DISCLAIMER: This article contains opinions that some may disagree with. Opinions expressed in this article are my own and do not reflect those of AeroXplorer.
The A220 is quite possibly the greatest regional/narrow-body aircraft out there, and thanks to both my love for Delta and geographical positioning, I have been able to fly the Delta A220 in both First Class and Economy Class.
I first flew the aircraft in August of 2019 when I needed to head to Seattle, so I will focus the first part of this article on that experience, which was in economy. I flew the A220 in economy again later in the year as a part of my annual winter trip to Utah where lots of my family lives. When I finally returned to Utah in 2021 after a year-long absence, I found myself on a Delta A220 again, this time in their first-class product for the first time. I will talk about both of the experiences in this article and hope to illustrate not only what makes the A220 a great aircraft, but also what makes Delta my favorite airline. I'll admit that on the latter I am biased having flown Delta to and from SLC many times as a kid, and I was engrossed in Jay Shabat and Seth Kaplan's book Glory Lost and Found, which I highly recommend you read! With that out of the way, here is the complete Delta A220 experience.
Delta A220(-100) Economy Class
Routes I've flown on: SFO - SEA, SFO - SLC, SLC - SFO
The Delta A220 economy experience is unparalleled among other economy offerings on other narrow-body planes. There are several areas in which the A220 stands out. First off, Delta's economy cabin on the A220 is arranged in a 2-3 configuration, meaning that if you sit on the left side of the plane, you don't have to climb over the middle seat if sitting by the window. The seat pitch and seat width are standard for any narrow-body plane, which is great for a plane intended at times to be a regional jet. That said, the plane as a whole has many upgrades over other narrow-body planes. The windows are massive and make the plane an AvGeek paradise. Even the lavatory in the back of the plane has a window, too! The overhead bins are also quite large, meaning that the plane can accommodate many checked bags. With those upgrades in mind, the economy experience is exceptional for short-haul routes, and when considering the aircraft being quieter and more environmentally friendly, there is quite simply no better plane for economy passengers.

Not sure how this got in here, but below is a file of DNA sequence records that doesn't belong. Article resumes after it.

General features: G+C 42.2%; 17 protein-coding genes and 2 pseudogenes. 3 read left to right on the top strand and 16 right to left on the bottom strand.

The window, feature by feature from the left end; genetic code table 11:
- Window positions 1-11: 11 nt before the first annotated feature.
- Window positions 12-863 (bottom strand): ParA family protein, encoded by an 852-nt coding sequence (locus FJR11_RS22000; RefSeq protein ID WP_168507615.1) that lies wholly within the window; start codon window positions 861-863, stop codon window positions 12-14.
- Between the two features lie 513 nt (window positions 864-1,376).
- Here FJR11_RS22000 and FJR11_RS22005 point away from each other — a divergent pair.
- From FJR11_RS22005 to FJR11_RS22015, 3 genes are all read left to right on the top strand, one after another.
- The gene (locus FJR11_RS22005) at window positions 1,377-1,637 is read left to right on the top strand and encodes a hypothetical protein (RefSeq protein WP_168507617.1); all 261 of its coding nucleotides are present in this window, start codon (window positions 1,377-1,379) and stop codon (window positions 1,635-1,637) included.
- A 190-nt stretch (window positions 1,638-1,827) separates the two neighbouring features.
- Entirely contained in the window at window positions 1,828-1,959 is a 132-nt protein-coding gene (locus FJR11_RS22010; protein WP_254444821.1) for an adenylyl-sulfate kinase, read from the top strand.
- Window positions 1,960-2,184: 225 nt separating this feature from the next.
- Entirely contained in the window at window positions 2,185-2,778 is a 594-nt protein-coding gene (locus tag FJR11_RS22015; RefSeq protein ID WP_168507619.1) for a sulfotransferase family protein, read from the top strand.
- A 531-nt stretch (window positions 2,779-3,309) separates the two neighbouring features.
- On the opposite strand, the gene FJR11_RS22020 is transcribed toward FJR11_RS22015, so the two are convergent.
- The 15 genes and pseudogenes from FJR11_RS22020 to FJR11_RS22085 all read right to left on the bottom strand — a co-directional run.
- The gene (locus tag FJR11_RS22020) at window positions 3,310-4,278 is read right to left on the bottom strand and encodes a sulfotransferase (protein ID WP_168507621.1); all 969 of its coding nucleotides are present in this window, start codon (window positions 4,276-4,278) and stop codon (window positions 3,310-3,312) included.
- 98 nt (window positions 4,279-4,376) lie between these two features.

Outside of the hard product, the soft product on Delta is the same as any economy flight -- Biscoff cookies are offered as are soft drinks. One thing I particularly appreciate about Delta is that they often give out the entire drink can versus just one small pour. It's the small things that count!
Delta A220(-100) First Class
Generally first class is quite similar across all narrow-body non-transcontinental Delta flights in the United States, and the first class on the A220 is pretty standard for Delta first class. I did notice that the first class seats on my flight home from Salt Lake City on a 737-800 were a bit different, but nominally the seats are basically the same.
I found the service on both the outbound and return flights to be quite good. I was offered drink refills, given the choice of any snack I wanted, and they were generally quite friendly. I would have liked a full meal being the reviewer that I am, but alas the flight was not long enough to meet Delta's distance threshold for giving out meals in first class. Oh well.
The overall product was overall pretty good for first class. Given that it was such a short flight, I wouldn't recommend booking first class as it isn't really necessary. One thing to note is that domestic Delta first class doesn't give you access to the Delta Sky Clubs—unless you are flying first class on a transcontinental flight—which means that you have to resort to other means of getting in. As my parents hold the American Express Platinum Card, we were able to get in with the cardholder (my mom) getting in free and having to pay the guest fee of $39 per person. So in addition to not having lounge access, meals as I mentioned not offered on flights under 900 miles. That combination mixed with the short duration leads me to believe that on the A220 specifically, and any Delta plane for that matter, economy is just fine.
That said, we paid with miles for this trip, and unfortunately, I don't remember the exact cost, but I believe it was in the ballpark of 60,000 miles roundtrip. One of the huge perks of Delta first class is two free checked bags per person and given we were on a ski trip, we took full advantage, checking six bags on our return flight! In the end, the perks you get as a first-class passenger on a short flight are almost never worth the cost, but the product itself is certainly nothing to complain about, and I highly recommend what Delta offers on their A220.
No matter which class you sit on on the Delta A220, the experience is one of the most comfortable in the U.S. domestic short-haul market. The plane has unmatched space and comfort for narrow-body and regional aircraft, and with Delta continuing to expand its use and spread (the bulk are on flights to and from Seattle and Salt Lake City) around the country, I expect its popularity to only grow. As it does, I urge you all to consider booking economy unless you can get a great deal. Of course for longer flights first class is great, but the A220 isn't usually assigned to long flights.
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